Java Linked List Basic

Oracle Doc, Tutorial Point

The LinkedList class extends AbstractSequentialList and implements the List interface. It provides a linked-list data structure.

java.util

Class LinkedList<E>
       java.lang.Object
            java.util.AbstractCollection<E>
                  java.util.AbstractList<E>
                       java.util.AbstractSequentialList<E>
                             java.util.LinkedList<E>

Type Parameters:
        E – the type of elements held in this collection

All Implemented Interfaces:
       Serializable, Cloneable, Iterable<E>, Collection<E>, Deque<E>, List<E>, Queue<E>

public class LinkedList<E>
      extends AbstractSequentialList<E>
             implements List<E>, Deque<E>, Cloneable, Serializable

 

Doubly-linked list implementation of the List and Deque interfaces. Implements all optional list operations, and permits all elements (including null).

All of the operations perform as could be expected for a doubly-linked list. Operations that index into the list will traverse the list from the beginning or the end, whichever is closer to the specified index.

Note that this implementation is not synchronized. If multiple threads access a linked list concurrently, and at least one of the threads modifies the list structurally, it must be synchronized externally. (A structural modification is any operation that adds or deletes one or more elements; merely setting the value of an element is not a structural modification.) This is typically accomplished by synchronizing on some object that naturally encapsulates the list. If no such object exists, the list should be “wrapped” using the Collections.synchronizedList method. This is best done at creation time, to prevent accidental unsynchronized access to the list:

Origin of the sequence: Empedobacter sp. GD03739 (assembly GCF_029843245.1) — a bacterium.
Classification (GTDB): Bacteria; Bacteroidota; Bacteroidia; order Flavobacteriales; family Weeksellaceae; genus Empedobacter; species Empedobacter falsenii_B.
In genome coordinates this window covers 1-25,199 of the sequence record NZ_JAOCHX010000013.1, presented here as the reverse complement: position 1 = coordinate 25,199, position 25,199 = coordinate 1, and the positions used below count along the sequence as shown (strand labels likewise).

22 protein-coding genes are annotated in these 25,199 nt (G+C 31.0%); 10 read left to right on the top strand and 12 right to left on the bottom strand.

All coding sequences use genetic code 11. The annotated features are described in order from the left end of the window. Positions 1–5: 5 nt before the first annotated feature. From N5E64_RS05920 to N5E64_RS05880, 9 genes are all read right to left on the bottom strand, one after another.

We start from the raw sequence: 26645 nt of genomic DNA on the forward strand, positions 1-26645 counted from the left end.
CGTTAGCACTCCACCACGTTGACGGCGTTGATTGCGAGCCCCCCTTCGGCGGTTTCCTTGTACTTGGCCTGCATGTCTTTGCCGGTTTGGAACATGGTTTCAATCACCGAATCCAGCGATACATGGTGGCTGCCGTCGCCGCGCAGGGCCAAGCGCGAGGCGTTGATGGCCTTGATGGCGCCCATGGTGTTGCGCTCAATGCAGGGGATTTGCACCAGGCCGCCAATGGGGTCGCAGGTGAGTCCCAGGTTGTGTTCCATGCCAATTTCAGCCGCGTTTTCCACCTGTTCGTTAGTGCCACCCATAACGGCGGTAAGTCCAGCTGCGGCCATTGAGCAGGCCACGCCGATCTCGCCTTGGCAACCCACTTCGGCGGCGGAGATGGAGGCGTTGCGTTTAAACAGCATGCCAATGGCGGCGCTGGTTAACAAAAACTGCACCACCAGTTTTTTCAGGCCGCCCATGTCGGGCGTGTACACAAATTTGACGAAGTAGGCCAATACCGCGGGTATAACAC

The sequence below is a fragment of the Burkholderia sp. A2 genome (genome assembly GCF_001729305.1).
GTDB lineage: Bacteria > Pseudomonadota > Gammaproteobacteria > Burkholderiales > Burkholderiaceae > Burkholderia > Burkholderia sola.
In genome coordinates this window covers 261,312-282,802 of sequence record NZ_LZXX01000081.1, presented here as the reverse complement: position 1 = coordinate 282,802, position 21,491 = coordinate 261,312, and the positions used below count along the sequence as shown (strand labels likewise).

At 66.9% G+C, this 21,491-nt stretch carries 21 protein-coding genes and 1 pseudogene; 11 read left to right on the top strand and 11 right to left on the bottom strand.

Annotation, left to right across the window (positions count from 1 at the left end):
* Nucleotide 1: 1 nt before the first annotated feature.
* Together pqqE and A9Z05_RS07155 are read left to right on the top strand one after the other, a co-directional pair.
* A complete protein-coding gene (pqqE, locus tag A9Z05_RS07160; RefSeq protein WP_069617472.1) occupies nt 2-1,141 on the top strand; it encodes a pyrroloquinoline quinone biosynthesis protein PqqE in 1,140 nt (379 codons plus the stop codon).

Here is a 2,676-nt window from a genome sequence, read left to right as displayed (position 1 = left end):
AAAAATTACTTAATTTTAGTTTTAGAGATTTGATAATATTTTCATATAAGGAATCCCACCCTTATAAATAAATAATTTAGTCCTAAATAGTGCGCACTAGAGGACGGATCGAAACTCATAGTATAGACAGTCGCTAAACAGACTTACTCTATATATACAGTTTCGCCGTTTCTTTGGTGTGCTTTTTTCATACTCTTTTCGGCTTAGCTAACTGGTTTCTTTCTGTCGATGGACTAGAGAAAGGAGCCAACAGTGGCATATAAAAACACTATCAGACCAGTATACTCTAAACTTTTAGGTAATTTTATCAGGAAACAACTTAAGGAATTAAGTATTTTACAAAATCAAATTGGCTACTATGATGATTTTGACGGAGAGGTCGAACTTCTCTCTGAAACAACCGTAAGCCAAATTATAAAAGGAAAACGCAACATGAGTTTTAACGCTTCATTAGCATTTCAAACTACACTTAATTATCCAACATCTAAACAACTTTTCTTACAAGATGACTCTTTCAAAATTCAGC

List list = Collections.synchronizedList(new LinkedList(…));

The iterators returned by this class’s iterator and listIterator methods are fail-fast: if the list is structurally modified at any time after the iterator is created, in any way except through the Iterator’s own remove or add methods, the iterator will throw a ConcurrentModificationException. Thus, in the face of concurrent modification, the iterator fails quickly and cleanly, rather than risking arbitrary, non-deterministic behavior at an undetermined time in the future.

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